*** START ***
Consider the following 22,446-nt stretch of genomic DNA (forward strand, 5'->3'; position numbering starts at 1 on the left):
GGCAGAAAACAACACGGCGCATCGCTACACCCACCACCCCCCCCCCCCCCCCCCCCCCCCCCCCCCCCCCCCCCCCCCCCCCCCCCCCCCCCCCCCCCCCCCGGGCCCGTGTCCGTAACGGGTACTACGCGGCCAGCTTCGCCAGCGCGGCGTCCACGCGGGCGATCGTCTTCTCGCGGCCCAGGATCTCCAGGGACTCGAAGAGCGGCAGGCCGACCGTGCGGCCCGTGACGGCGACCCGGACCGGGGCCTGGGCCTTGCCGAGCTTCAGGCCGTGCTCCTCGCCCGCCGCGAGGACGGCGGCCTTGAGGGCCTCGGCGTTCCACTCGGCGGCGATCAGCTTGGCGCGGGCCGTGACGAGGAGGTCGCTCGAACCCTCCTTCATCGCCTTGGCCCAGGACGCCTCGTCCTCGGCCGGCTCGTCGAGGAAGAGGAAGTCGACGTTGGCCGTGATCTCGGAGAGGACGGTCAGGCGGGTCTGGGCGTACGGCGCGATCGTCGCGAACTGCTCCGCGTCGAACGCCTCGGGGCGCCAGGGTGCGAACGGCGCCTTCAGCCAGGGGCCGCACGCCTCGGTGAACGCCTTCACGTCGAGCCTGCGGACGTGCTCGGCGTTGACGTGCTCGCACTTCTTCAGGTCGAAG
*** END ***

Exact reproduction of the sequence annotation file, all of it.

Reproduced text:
Consider the following 22,446-nt stretch of genomic DNA (forward strand, 5'->3'; position numbering starts at 1 on the left):
GGCAGAAAACAACACGGCGCATCGCTACACCCACCACCCCCCCCCCCCCCCCCCCCCCCCCCCCCCCCCCCCCCCCCCCCCCCCCCCCCCCCCCCCCCCCCCGGGCCCGTGTCCGTAACGGGTACTACGCGGCCAGCTTCGCCAGCGCGGCGTCCACGCGGGCGATCGTCTTCTCGCGGCCCAGGATCTCCAGGGACTCGAAGAGCGGCAGGCCGACCGTGCGGCCCGTGACGGCGACCCGGACCGGGGCCTGGGCCTTGCCGAGCTTCAGGCCGTGCTCCTCGCCCGCCGCGAGGACGGCGGCCTTGAGGGCCTCGGCGTTCCACTCGGCGGCGATCAGCTTGGCGCGGGCCGTGACGAGGAGGTCGCTCGAACCCTCCTTCATCGCCTTGGCCCAGGACGCCTCGTCCTCGGCCGGCTCGTCGAGGAAGAGGAAGTCGACGTTGGCCGTGATCTCGGAGAGGACGGTCAGGCGGGTCTGGGCGTACGGCGCGATCGTCGCGAACTGCTCCGCGTCGAACGCCTCGGGGCGCCAGGGTGCGAACGGCGCCTTCAGCCAGGGGCCGCACGCCTCGGTGAACGCCTTCACGTCGAGCCTGCGGACGTGCTCGGCGTTGACGTGCTCGCACTTCTTCAGGTCGAAG